Following on from Part 1 of this mini project to automatically transfer a client’s database across to their domain, the next part I intend to look at is the automation of exporting the Sql Azure database. I’m going to tackle this through Azure Automation, also referred to as Runbooks, using a Powershell script. I’ll split this down into the following steps:

  1. Create automation account (inside Azure Portal) and ensure the latest AzureRm modules are installed
  2. Create Sql Export script and test on demand
  3. Add script into runbook and test

Automation Account

Set up my automation account to run in the same resource group and location as the database

Check for the following modules:

AzureRM.Automation – AzureRM.Profile – AzureRM.Sql

Clearly need updating – this takes a few minutes

Create scripts

When I say create, I could stretch out my powershell skills and hand craft something from scratch but chances are someone has done something similar to this many times before and Azure Automation as a gallery of runbooks that you can search to see if you can avoid reinventing the wheel.

‘Export Sql Azure’ did not return any results from me but ‘Azure Sql’ search came up with a ‘Backup Azure SQL Databases to Blob storage‘ which, on close inspection is actually an export script, exactly what I need. The balance between handcrafting your own scripts and importing community scripts is down to both your preference and the specifics of the task at hand. The gallery shows number of downloads and ratings, so this can give you an idea of how tried and tested each script is. It’s always important to know enough about what you want to do to be able to understand what ever script you decided to import or build. Ince you import a runbook, it will show up under your runbooks blade:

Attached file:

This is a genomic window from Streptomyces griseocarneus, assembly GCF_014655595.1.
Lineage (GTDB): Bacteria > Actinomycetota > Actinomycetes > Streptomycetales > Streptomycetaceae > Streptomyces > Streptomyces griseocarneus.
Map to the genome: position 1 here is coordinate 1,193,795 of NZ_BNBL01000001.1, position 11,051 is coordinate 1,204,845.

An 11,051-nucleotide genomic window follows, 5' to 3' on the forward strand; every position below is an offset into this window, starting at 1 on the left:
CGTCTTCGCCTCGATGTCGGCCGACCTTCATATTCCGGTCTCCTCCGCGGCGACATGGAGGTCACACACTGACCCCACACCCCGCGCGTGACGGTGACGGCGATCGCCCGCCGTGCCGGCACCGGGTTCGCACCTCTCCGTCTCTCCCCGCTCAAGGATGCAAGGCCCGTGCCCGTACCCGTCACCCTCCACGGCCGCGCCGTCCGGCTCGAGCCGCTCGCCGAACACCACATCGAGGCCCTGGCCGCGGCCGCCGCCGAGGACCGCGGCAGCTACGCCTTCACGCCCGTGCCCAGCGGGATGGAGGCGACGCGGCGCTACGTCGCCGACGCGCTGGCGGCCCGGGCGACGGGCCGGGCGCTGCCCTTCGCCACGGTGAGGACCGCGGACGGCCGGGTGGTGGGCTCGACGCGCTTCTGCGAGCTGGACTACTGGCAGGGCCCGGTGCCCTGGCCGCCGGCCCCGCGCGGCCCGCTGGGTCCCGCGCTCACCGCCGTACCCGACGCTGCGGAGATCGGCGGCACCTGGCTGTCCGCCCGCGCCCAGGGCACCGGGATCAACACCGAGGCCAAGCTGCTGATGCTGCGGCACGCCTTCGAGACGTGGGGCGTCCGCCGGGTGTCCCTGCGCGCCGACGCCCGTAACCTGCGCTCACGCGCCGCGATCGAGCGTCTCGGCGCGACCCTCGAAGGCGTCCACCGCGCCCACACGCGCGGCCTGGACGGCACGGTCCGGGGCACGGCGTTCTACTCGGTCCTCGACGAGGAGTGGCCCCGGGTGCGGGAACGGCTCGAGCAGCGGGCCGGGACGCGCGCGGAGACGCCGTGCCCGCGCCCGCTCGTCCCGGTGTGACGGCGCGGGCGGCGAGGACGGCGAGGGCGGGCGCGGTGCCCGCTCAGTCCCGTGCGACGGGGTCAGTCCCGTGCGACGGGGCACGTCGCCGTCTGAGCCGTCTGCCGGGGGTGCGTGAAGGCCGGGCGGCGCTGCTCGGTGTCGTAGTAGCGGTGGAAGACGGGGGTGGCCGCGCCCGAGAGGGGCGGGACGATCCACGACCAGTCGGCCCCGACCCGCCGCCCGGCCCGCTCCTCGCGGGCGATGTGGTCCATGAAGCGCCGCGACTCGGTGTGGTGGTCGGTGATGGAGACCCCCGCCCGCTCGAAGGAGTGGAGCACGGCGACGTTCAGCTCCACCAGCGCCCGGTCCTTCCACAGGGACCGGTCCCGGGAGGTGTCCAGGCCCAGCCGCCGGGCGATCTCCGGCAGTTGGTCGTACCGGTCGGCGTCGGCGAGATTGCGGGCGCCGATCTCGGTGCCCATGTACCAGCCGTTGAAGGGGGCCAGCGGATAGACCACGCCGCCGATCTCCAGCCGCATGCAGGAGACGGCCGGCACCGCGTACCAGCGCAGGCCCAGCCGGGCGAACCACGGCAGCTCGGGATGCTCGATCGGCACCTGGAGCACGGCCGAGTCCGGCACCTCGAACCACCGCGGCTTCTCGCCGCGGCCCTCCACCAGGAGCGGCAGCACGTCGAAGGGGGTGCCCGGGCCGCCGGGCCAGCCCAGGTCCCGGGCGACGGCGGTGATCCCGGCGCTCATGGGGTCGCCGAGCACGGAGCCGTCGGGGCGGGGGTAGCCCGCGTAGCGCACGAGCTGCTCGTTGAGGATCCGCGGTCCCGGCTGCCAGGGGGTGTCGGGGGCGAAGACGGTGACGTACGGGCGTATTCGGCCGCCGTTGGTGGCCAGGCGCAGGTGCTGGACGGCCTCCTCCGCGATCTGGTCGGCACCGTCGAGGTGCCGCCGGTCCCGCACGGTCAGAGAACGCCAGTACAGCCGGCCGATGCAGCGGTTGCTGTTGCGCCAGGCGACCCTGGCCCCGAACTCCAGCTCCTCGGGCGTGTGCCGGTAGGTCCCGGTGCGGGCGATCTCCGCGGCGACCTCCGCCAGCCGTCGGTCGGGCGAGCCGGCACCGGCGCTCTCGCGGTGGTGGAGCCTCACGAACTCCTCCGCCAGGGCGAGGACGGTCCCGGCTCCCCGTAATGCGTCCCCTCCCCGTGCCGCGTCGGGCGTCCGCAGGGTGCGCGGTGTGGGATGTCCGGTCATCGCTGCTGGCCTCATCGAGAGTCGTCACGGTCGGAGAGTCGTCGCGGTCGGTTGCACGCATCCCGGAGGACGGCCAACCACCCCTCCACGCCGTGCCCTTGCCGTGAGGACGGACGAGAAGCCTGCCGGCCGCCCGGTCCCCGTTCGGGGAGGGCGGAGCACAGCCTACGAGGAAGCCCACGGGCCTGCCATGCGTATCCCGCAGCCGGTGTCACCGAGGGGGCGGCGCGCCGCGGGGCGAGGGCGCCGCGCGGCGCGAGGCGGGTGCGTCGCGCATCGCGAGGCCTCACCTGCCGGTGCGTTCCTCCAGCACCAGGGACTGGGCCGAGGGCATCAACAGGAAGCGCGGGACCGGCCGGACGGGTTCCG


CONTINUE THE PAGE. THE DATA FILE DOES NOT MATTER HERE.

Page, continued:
Clicking on the new runbook will show you the overview on the runbook. Click Edit to have a look at the script and gain access to the test pane. You can edit the script to better suit your needs but this looks like a good place for me to start.

Test the script out

Once you are happy with the test results, click back to the Edit screen and hit Publish, then Link to schedule and create a new schedule for your export



Click on the Configure parameters and run settings blade to provide your parameters values for your runbook schedule. If you are likely to run the same runbook on different schedule but common parameters, it’s worth adding default values into the parameters section of the script.

One drawback I find to this approach is that you do not get the option to run a schedule on demand to allow testing of input parameters (at least that I can see). The workaround is to set up the schedule to run initially in a few minutes time to test and then reset the schedule time to whatever is required.


Ben

Certified Azure Developer, .Net and Angular 6+. Based in Shropshire, England, UK.

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